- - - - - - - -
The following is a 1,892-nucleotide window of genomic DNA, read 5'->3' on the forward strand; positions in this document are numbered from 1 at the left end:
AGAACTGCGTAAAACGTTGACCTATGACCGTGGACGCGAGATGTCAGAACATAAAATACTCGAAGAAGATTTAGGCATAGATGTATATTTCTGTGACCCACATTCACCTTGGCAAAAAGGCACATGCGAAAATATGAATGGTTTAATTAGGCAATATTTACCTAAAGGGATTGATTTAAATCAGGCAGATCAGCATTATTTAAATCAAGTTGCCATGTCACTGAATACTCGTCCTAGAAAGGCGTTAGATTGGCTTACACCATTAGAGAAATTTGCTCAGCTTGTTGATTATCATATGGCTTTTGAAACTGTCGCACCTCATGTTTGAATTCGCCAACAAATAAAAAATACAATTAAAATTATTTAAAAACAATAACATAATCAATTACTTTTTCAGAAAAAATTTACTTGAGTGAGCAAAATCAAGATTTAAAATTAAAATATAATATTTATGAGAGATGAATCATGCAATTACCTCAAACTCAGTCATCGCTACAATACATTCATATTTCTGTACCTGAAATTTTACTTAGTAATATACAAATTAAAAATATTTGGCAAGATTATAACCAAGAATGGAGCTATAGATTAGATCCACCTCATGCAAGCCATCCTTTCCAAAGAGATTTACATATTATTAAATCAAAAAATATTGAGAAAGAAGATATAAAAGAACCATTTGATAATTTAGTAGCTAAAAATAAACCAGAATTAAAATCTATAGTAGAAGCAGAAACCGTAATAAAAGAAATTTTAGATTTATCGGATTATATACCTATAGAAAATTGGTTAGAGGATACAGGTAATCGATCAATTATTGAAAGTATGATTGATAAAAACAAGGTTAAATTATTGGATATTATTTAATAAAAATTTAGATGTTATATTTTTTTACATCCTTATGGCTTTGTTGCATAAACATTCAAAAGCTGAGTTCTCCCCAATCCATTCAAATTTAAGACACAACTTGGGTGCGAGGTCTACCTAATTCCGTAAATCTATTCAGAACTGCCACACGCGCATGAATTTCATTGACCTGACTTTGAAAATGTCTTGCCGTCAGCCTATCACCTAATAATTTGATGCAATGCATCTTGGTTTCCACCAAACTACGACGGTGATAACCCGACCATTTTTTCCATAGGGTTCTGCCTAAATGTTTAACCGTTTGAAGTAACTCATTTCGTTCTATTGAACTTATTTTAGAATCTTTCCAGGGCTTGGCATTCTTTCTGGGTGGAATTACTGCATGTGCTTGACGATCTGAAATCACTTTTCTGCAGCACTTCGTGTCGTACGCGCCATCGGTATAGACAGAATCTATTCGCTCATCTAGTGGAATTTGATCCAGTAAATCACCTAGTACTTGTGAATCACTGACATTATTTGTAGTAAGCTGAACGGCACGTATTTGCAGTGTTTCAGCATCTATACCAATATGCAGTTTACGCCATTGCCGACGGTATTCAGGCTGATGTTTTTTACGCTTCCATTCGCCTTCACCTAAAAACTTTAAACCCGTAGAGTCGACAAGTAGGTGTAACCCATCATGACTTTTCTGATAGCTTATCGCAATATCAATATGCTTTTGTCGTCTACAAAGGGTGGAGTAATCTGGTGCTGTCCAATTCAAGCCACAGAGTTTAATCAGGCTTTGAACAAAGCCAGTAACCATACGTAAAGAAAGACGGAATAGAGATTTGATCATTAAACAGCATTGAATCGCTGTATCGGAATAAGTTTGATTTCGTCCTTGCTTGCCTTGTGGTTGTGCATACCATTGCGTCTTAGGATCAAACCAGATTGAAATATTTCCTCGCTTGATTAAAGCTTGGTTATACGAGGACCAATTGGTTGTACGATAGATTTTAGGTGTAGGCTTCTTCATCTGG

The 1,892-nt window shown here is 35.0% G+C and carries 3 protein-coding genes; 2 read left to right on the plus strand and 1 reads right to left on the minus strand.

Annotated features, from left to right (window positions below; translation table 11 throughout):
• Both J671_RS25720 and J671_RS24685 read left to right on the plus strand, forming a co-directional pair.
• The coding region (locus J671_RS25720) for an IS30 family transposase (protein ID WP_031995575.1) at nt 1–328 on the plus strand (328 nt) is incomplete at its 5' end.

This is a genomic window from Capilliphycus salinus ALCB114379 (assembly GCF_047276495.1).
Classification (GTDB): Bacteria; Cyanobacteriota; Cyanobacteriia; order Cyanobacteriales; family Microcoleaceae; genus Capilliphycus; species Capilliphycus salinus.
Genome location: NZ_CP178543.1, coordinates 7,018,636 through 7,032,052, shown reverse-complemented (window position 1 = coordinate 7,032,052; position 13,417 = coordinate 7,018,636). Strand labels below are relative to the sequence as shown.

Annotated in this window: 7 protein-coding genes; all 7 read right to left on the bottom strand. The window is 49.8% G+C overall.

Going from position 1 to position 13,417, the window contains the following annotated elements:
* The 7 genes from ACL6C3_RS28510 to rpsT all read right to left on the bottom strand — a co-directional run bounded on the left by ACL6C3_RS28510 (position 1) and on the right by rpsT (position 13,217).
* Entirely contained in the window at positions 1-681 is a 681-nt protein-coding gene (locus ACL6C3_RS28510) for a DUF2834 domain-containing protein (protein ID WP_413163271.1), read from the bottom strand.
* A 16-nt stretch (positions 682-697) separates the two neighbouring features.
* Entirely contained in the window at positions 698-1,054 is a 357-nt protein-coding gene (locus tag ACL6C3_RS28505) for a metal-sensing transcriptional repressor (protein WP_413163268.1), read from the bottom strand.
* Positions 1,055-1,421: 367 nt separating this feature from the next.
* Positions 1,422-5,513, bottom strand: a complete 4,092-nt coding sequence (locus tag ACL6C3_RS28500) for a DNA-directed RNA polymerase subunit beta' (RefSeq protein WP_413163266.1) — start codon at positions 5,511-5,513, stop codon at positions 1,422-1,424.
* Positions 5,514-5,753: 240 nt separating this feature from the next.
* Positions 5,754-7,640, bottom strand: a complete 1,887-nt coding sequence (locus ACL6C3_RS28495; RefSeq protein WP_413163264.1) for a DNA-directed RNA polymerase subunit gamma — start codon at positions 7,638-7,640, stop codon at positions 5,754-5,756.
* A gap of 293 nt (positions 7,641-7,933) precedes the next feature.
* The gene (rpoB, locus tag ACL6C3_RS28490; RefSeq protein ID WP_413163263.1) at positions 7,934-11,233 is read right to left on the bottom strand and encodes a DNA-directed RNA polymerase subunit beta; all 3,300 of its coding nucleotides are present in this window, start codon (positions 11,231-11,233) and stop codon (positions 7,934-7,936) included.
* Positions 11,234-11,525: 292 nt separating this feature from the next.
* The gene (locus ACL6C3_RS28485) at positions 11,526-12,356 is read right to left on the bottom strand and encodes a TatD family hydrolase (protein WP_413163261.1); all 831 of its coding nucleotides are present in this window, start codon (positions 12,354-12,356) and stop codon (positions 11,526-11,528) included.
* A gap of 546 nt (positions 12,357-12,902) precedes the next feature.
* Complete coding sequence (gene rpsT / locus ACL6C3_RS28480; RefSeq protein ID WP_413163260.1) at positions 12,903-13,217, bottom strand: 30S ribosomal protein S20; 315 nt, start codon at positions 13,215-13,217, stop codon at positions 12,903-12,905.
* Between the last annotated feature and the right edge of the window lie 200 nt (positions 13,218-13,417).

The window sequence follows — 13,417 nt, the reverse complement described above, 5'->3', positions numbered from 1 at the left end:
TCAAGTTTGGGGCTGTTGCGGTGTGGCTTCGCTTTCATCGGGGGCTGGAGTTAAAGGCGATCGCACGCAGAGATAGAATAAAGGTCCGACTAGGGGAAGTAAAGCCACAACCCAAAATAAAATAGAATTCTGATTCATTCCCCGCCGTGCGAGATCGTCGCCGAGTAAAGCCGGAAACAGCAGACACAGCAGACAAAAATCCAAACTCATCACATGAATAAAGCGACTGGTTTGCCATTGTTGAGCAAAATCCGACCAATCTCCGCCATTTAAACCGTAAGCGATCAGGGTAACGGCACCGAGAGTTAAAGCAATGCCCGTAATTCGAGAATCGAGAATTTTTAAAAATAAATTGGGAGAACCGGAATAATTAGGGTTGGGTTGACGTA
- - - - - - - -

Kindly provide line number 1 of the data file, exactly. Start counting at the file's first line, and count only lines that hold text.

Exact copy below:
The following is a 1,892-nucleotide window of genomic DNA, read 5'->3' on the forward strand; positions in this document are numbered from 1 at the left end: